Format

Send to

Choose Destination
Cell Rep. 2018 Feb 13;22(7):1875-1888. doi: 10.1016/j.celrep.2018.01.053.

Commonly Occurring Cell Subsets in High-Grade Serous Ovarian Tumors Identified by Single-Cell Mass Cytometry.

Author information

1
Baxter Laboratory for Stem Cell Biology, Department of Microbiology & Immunology, Stanford University School of Medicine, Stanford, CA 94305, USA.
2
Helen Diller Family Comprehensive Cancer Center, University of California, San Francisco, 1450 Third Street, San Francisco, CA 94158, USA; Department of Epidemiology and Biostatistics, University of California, San Francisco, 1450 Third Street, San Francisco, CA 94158, USA.
3
Center for Comparative Medicine, University of California, Davis, Davis, CA 95616, USA; Department of Pathology and Laboratory Medicine, Comprehensive Cancer Center, University of California, Davis School of Medicine, Sacramento, CA 95817, USA.
4
Helen Diller Family Comprehensive Cancer Center, University of California, San Francisco, 1450 Third Street, San Francisco, CA 94158, USA; Department of Medicine, University of California, San Francisco, 1450 Third Street, San Francisco, CA 94158, USA.
5
Moores Cancer Center, University of California, San Diego, La Jolla, CA 92093, USA.
6
Stanford Comprehensive Cancer Institute and Department of Obstetrics and Gynecology, Stanford University School of Medicine, Stanford, CA 94305, USA.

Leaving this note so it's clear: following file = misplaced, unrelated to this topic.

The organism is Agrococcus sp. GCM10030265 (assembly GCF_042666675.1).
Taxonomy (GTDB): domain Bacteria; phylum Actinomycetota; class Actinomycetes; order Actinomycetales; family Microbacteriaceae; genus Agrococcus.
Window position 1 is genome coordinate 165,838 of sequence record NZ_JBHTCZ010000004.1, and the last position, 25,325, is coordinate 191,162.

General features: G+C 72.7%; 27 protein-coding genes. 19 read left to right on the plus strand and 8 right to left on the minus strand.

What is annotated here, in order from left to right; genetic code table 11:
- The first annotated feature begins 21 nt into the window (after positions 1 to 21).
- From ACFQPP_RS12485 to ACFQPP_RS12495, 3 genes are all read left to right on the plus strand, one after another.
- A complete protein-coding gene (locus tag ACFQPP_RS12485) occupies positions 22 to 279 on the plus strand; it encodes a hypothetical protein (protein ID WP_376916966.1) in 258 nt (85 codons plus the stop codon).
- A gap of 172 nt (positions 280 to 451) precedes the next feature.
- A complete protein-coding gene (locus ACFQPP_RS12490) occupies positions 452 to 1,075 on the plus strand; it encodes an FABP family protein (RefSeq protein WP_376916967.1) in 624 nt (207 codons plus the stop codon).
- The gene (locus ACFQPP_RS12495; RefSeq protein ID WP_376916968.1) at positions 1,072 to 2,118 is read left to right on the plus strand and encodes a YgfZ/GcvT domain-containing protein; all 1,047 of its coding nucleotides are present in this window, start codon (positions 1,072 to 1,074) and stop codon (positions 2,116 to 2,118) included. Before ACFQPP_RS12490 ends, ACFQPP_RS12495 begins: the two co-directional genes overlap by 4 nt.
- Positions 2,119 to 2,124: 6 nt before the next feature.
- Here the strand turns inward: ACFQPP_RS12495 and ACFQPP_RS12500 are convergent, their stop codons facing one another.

7
Stanford Comprehensive Cancer Institute and Department of Obstetrics and Gynecology, Stanford University School of Medicine, Stanford, CA 94305, USA. Electronic address: wjfantl@stanford.edu.

Abstract

We have performed an in-depth single-cell phenotypic characterization of high-grade serous ovarian cancer (HGSOC) by multiparametric mass cytometry (CyTOF). Using a CyTOF antibody panel to interrogate features of HGSOC biology, combined with unsupervised computational analysis, we identified noteworthy cell types co-occurring across the tumors. In addition to a dominant cell subset, each tumor harbored rarer cell phenotypes. One such group co-expressed E-cadherin and vimentin (EV), suggesting their potential role in epithelial mesenchymal transition, which was substantiated by pairwise correlation analyses. Furthermore, tumors from patients with poorer outcome had an increased frequency of another rare cell type that co-expressed vimentin, HE4, and cMyc. These poorer-outcome tumors also populated more cell phenotypes, as quantified by Simpson's diversity index. Thus, despite the recognized genomic complexity of the disease, the specific cell phenotypes uncovered here offer a focus for therapeutic intervention and disease monitoring.

KEYWORDS:

CyTOF; HE4; cMyc; heterogeneity; hierarchical clustering; high grade serious ovarian cancer; mass cytometry; phenotypic characterization; relapse; single cell

PMID:
29444438
DOI:
10.1016/j.celrep.2018.01.053
Free full text

Supplemental Content

Full text links

Icon for Elsevier Science
Loading ...
Support Center